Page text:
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Volume 6 No. 212


Bundesliga club Bayern Munich "reportedly wants to increase its stadium capacity" for int'l matches, according to the SID. The club "wants to increase the capacity of its Allianz Arena for int'l matches by 3,000 seats from 68,000 to 71,000." The proposed upgrade "would correlate with the stadium's Bundesliga and DFB-Pokal (German Cup) capacity." In order to increase the stadium's capacity, the club "wants to max out the space at the south end north stands." The Allianz Arena hosted last year's Champions League Final and "wants to host it again in the near future." Club Chair Karl Hopfner said, "It's not realistic in the next two years. Now it's London's turn, then Lisbon. But at some point another final in Munich is in the realm of possibilities." The club "last increased the stadium's capacity during the summer." The summer upgrade increased its capacity from 69,000 to 71,000 for domestic games and from 66,000 to 68,000 for int'l games (SID, 4/3).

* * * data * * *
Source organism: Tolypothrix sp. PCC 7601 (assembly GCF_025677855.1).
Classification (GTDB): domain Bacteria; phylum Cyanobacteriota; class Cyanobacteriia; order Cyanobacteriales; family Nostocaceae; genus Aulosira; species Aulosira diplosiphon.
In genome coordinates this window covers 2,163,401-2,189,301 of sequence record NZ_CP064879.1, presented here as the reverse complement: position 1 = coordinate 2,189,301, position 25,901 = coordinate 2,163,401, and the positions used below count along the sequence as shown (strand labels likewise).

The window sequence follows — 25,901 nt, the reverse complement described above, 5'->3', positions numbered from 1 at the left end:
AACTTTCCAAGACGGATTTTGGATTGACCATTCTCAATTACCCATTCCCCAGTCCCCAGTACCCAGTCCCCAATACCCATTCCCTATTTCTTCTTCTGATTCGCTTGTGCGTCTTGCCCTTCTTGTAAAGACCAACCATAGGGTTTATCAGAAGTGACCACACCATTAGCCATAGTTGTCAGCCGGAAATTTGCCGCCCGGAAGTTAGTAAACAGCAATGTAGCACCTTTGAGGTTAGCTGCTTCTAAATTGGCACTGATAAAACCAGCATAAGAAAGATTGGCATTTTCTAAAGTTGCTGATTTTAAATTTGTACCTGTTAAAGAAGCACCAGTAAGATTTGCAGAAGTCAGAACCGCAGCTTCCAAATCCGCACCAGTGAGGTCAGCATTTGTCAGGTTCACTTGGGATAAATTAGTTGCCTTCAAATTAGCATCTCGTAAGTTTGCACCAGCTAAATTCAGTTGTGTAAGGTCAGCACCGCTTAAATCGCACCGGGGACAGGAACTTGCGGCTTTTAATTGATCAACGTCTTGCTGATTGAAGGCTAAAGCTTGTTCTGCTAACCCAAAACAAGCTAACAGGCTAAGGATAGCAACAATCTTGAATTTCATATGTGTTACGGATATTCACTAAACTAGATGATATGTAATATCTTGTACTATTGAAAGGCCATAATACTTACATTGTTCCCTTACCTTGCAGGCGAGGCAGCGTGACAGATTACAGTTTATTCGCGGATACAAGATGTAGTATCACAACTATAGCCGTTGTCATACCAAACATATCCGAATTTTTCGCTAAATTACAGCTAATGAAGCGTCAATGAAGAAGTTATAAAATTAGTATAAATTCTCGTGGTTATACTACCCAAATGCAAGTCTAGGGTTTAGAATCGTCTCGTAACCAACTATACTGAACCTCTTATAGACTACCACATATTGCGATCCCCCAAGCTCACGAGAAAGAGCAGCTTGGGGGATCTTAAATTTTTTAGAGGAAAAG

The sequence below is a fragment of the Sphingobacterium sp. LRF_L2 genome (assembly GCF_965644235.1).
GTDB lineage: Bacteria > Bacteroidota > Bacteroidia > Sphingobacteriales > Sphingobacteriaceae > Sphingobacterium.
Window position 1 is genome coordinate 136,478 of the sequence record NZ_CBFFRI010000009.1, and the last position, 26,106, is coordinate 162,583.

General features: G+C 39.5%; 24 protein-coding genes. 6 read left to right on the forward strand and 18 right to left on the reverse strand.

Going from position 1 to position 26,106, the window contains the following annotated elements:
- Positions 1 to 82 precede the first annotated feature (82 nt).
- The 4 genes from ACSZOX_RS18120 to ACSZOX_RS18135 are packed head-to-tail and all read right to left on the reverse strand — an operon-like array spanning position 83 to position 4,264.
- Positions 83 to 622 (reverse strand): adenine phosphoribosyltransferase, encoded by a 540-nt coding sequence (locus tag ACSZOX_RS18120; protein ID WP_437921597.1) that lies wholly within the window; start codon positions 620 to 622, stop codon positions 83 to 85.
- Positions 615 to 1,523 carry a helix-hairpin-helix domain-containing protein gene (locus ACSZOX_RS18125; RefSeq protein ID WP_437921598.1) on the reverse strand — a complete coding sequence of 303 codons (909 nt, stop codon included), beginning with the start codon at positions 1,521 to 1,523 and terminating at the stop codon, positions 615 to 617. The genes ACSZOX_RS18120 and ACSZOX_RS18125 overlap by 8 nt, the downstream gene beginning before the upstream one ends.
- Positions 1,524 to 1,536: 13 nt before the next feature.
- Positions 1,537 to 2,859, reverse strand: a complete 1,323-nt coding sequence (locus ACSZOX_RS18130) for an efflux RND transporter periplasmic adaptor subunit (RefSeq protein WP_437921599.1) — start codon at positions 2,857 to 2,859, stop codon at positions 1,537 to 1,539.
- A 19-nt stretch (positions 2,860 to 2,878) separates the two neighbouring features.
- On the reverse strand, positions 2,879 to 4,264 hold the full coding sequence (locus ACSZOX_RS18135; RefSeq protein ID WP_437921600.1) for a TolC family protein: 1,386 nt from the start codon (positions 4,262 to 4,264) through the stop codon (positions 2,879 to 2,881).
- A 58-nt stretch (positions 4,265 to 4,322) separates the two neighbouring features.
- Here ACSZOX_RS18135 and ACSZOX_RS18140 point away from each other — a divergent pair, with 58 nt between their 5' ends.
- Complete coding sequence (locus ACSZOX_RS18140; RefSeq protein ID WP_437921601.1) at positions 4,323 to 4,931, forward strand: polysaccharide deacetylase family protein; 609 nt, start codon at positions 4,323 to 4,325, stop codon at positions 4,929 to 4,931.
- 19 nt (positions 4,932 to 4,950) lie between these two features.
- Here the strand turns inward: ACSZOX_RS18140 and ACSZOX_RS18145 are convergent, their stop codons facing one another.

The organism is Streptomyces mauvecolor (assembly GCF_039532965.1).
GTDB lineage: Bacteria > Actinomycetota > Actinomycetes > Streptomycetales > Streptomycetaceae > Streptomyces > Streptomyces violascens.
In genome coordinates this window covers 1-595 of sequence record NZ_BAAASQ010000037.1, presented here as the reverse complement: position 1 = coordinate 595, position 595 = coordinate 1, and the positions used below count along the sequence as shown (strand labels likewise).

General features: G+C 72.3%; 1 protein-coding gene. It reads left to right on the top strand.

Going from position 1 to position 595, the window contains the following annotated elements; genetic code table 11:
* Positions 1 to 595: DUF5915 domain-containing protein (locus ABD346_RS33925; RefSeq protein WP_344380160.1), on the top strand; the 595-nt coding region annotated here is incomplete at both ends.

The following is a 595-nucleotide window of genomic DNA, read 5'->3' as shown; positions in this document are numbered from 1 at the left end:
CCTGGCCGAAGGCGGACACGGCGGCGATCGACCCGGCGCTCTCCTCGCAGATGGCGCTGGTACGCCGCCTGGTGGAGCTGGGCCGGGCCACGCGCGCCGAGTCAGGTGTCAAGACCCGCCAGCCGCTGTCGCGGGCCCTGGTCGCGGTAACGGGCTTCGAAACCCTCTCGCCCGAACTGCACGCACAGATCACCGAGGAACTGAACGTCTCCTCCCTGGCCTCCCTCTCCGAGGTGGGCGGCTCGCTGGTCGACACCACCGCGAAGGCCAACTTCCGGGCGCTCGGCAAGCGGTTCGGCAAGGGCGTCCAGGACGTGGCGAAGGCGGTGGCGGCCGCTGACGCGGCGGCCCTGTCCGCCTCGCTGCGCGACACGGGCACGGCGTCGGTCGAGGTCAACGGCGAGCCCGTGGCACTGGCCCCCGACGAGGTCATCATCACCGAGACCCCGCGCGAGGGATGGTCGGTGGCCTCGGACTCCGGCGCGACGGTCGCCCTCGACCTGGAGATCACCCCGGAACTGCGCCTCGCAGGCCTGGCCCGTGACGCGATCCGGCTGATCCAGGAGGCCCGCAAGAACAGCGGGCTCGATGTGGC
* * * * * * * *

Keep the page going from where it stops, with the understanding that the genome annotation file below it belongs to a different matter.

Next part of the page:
Three private investigators have denied posing as senior West Ham United execs "to spy on private documents for Tottenham Hotspur," according to Tristan Kirk of the London DAILY MAIL. Richard Michael Forrest, 30, Lee Stewart, 39, and Howard Hill, 58, "are accused of fraud by false representation while the two Premier League clubs were battling for control of the Olympic Stadium." It is alleged that accountancy firm PFK Senior Investigator Hill "was hired by Spurs to spy on West Ham" execs in '11. Judge Anthony Leonard "sent the case for trial, which will not take place until next year." The trio is accused of pretending to be West Ham execs as the two clubs "fought a protracted battle for control of the Stratford stadium" following last summer’s Games. Spurs "have since pulled out of the bid and West Ham are set to take residence at the 54,000 seat stadium" in '16 (DAILY MAIL, 4/2).

The Russian federal government "has refused to provide any future funding for the construction of Zenit St. Petersburg's delayed and over-budget new stadium," according to R-SPORT. The arena, which will host a 2018 World Cup semifinal, was originally supposed to open in '08, "but the completion date has been repeatedly pushed back" as costs have swollen to $1.1B. Citing a written answer from federal construction Chief Alexei Uvarov, St. Petersburg city parliament Deputy Boris Vishnevsky said, "According to the results of the study of this question, a consolidated position has been put forward by the relevant federal executive authorities on the lack of opportunities to finance the facility in question from federal budget." Vishnevsky also said that he had asked the government whether state gas company Gazprom, which owns Zenit, could provide funding, "but did not mention what, if any, answer Uvarov had provided" (R-SPORT, 4/2).